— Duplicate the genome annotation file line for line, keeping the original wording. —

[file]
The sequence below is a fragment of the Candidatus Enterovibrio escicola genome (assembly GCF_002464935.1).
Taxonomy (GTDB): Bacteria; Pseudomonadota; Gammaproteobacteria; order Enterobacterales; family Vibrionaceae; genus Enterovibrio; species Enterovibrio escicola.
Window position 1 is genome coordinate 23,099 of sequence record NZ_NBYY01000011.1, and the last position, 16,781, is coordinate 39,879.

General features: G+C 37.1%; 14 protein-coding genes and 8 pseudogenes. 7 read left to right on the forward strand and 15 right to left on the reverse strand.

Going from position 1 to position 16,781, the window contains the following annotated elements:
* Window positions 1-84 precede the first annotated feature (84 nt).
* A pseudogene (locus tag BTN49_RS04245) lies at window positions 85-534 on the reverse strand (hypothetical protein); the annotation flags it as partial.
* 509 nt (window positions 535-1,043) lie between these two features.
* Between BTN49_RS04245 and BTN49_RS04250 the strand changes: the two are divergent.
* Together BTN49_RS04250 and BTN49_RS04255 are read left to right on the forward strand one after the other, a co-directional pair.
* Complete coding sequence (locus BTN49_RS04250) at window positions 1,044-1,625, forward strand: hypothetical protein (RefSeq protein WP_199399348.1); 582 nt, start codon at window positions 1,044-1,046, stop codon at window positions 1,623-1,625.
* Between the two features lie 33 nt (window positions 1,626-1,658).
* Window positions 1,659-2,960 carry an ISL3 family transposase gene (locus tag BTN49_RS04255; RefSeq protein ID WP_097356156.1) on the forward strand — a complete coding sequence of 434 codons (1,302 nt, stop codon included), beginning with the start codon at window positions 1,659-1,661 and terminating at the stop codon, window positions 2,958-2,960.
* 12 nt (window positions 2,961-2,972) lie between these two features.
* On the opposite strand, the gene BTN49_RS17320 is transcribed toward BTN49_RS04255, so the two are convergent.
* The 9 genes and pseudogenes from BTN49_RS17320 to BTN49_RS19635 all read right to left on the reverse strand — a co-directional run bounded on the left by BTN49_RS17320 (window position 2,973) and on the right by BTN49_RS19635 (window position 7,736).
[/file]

The sequence below is a fragment of the Candidatus Enterovibrio escicola genome (assembly GCF_002464935.1).
Taxonomy (GTDB): Bacteria; Pseudomonadota; Gammaproteobacteria; order Enterobacterales; family Vibrionaceae; genus Enterovibrio; species Enterovibrio escicola.
Window position 1 is genome coordinate 23,099 of sequence record NZ_NBYY01000011.1, and the last position, 16,781, is coordinate 39,879.

General features: G+C 37.1%; 14 protein-coding genes and 8 pseudogenes. 7 read left to right on the forward strand and 15 right to left on the reverse strand.

Going from position 1 to position 16,781, the window contains the following annotated elements:
* Window positions 1-84 precede the first annotated feature (84 nt).
* A pseudogene (locus tag BTN49_RS04245) lies at window positions 85-534 on the reverse strand (hypothetical protein); the annotation flags it as partial.
* 509 nt (window positions 535-1,043) lie between these two features.
* Between BTN49_RS04245 and BTN49_RS04250 the strand changes: the two are divergent.
* Together BTN49_RS04250 and BTN49_RS04255 are read left to right on the forward strand one after the other, a co-directional pair.
* Complete coding sequence (locus BTN49_RS04250) at window positions 1,044-1,625, forward strand: hypothetical protein (RefSeq protein WP_199399348.1); 582 nt, start codon at window positions 1,044-1,046, stop codon at window positions 1,623-1,625.
* Between the two features lie 33 nt (window positions 1,626-1,658).
* Window positions 1,659-2,960 carry an ISL3 family transposase gene (locus tag BTN49_RS04255; RefSeq protein ID WP_097356156.1) on the forward strand — a complete coding sequence of 434 codons (1,302 nt, stop codon included), beginning with the start codon at window positions 1,659-1,661 and terminating at the stop codon, window positions 2,958-2,960.
* 12 nt (window positions 2,961-2,972) lie between these two features.
* On the opposite strand, the gene BTN49_RS17320 is transcribed toward BTN49_RS04255, so the two are convergent.
* The 9 genes and pseudogenes from BTN49_RS17320 to BTN49_RS19635 all read right to left on the reverse strand — a co-directional run bounded on the left by BTN49_RS17320 (window position 2,973) and on the right by BTN49_RS19635 (window position 7,736).